Enzymes are ubiquitous in all living matter and are considered the essence of life. They catalyze reactions at ambient temperatures at rates of 102 to 107 moles of substrate converted to product per minute per mole of enzyme. In fruits and vegetables they are responsible for growth and maturation and for color, flavor, aroma, texture, and nutrient qualities; all these are desirable properties. However, they are also responsible for the production of unwanted antinutritive and toxic compounds. The enzymes continue to act in raw food products after the optimum level of color, flavor, aroma, texture, and nutritive quality has been achieved. They continue to act until all the substrate is exhausted or the pH changes to a value at which the enzymes are inactive or denatured.
Enzymatic reactions are chemical, biochemical, and physical reactions and affect the product quality during the processes before and/or after freezing, not during the freezing process. For example, a picked green banana becomes ripe only many days later. A pea in a pod detached from the vine continues to show many of the changes associated with ripening, and the pea removed from the pod is even more subject to these changes. The flesh of a bruised apple turns brown and softens. Also, meat continually changes in flavor and in tenderness, even though the animal is no longer living. All these alterations come from enzymatic reactions. Enzymes have the property of catalyzing or hastening chemical reactions. If these changes continue, they spoil the food.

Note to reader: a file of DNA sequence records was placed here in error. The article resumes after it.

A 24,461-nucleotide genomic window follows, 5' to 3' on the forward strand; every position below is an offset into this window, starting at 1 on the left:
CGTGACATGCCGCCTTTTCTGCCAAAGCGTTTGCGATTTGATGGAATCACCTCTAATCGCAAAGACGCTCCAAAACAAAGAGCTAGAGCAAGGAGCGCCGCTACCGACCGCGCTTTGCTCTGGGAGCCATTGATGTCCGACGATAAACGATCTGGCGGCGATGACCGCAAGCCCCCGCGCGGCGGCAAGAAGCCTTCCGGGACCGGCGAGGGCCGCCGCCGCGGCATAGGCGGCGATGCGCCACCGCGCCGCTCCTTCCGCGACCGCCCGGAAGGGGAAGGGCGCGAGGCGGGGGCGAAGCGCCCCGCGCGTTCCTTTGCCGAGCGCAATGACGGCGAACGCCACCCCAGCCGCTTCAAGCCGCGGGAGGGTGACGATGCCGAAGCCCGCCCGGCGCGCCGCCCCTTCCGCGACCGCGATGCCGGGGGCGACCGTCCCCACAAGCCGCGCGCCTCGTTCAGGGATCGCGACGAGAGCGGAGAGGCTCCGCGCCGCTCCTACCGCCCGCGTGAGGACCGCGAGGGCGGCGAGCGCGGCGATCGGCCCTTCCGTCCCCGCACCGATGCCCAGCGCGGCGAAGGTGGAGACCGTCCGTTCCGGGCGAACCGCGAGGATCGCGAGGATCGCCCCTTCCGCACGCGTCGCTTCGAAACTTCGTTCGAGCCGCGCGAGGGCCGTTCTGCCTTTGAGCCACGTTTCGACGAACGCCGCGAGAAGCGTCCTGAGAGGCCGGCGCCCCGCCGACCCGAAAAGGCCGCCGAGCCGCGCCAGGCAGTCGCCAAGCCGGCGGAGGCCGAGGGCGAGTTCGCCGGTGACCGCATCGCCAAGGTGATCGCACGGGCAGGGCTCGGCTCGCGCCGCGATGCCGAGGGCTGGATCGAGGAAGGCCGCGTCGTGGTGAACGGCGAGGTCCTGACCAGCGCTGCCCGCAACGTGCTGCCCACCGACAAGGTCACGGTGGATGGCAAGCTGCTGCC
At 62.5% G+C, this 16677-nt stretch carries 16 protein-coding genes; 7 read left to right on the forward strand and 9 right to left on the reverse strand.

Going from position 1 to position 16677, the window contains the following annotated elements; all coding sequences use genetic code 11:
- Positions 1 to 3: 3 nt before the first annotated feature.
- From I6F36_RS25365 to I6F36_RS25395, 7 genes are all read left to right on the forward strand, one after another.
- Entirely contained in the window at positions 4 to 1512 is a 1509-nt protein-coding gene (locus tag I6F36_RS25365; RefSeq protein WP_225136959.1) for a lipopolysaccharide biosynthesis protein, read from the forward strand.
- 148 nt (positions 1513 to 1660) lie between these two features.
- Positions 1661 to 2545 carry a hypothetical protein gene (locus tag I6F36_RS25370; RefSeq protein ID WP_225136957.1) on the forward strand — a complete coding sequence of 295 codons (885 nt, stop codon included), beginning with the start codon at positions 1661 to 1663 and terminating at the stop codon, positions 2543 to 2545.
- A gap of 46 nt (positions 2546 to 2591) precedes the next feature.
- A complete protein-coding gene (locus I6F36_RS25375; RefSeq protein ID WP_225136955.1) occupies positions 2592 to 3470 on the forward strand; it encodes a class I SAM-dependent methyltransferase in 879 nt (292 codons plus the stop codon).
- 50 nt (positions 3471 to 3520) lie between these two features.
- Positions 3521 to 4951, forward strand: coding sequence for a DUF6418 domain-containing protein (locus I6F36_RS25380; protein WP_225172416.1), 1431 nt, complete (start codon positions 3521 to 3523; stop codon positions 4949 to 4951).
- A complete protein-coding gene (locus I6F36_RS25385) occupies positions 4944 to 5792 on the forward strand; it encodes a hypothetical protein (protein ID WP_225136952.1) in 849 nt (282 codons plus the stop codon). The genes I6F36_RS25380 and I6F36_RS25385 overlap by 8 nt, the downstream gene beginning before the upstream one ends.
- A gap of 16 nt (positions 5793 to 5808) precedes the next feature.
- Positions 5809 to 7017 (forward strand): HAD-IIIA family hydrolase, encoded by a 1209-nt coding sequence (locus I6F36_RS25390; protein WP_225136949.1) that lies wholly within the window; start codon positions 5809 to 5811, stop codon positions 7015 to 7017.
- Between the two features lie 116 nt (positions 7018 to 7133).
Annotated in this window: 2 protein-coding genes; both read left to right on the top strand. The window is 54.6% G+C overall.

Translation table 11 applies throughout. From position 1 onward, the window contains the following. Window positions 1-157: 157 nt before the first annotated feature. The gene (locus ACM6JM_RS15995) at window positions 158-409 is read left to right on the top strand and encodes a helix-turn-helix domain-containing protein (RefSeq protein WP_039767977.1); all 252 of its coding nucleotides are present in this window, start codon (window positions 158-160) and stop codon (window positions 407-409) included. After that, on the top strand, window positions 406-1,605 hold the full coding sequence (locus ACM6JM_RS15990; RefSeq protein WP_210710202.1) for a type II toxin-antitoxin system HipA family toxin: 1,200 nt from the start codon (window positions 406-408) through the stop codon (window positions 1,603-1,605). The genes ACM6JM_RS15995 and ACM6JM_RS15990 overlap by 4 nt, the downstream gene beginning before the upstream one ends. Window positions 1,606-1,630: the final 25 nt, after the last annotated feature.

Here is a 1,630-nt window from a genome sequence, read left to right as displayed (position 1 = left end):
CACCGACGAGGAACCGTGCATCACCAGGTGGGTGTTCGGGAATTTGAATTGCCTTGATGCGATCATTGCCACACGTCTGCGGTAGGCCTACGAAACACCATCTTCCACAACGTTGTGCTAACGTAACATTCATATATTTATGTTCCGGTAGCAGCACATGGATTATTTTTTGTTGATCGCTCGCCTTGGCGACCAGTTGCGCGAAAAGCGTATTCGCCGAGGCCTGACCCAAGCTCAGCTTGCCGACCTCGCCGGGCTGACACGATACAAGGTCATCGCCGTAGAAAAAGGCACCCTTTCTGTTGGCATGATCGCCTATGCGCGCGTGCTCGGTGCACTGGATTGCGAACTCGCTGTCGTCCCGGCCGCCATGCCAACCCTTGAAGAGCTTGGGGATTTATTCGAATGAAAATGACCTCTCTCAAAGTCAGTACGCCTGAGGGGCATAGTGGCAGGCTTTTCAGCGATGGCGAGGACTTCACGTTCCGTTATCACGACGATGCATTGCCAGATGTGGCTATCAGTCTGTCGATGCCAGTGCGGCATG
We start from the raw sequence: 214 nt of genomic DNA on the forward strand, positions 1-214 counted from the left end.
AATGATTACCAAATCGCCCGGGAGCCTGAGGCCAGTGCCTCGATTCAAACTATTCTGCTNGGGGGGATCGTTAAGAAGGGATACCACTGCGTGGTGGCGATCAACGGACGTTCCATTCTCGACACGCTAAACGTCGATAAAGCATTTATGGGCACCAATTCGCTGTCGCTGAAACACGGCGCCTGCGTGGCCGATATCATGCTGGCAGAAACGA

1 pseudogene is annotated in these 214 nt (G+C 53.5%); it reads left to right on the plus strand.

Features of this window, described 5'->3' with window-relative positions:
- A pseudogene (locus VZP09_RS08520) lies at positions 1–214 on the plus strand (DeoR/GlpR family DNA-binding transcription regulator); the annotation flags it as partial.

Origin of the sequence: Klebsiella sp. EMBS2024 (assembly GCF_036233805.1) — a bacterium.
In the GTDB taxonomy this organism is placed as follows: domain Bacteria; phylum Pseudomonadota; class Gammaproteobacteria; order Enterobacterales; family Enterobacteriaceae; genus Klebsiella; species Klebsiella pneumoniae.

Rancidity in foods is known as another type of chemical change that can take place in frozen products is the development of rancid, off flavors. This can occur when fat, such as in meat, is exposed to air over a period of time. Rancidity can be controlled by using a wrapping material which does not permit air to reach the product. It is also advisable to remove as much air as possible from the freezer bag or container to reduce the amount of air in contact with the product.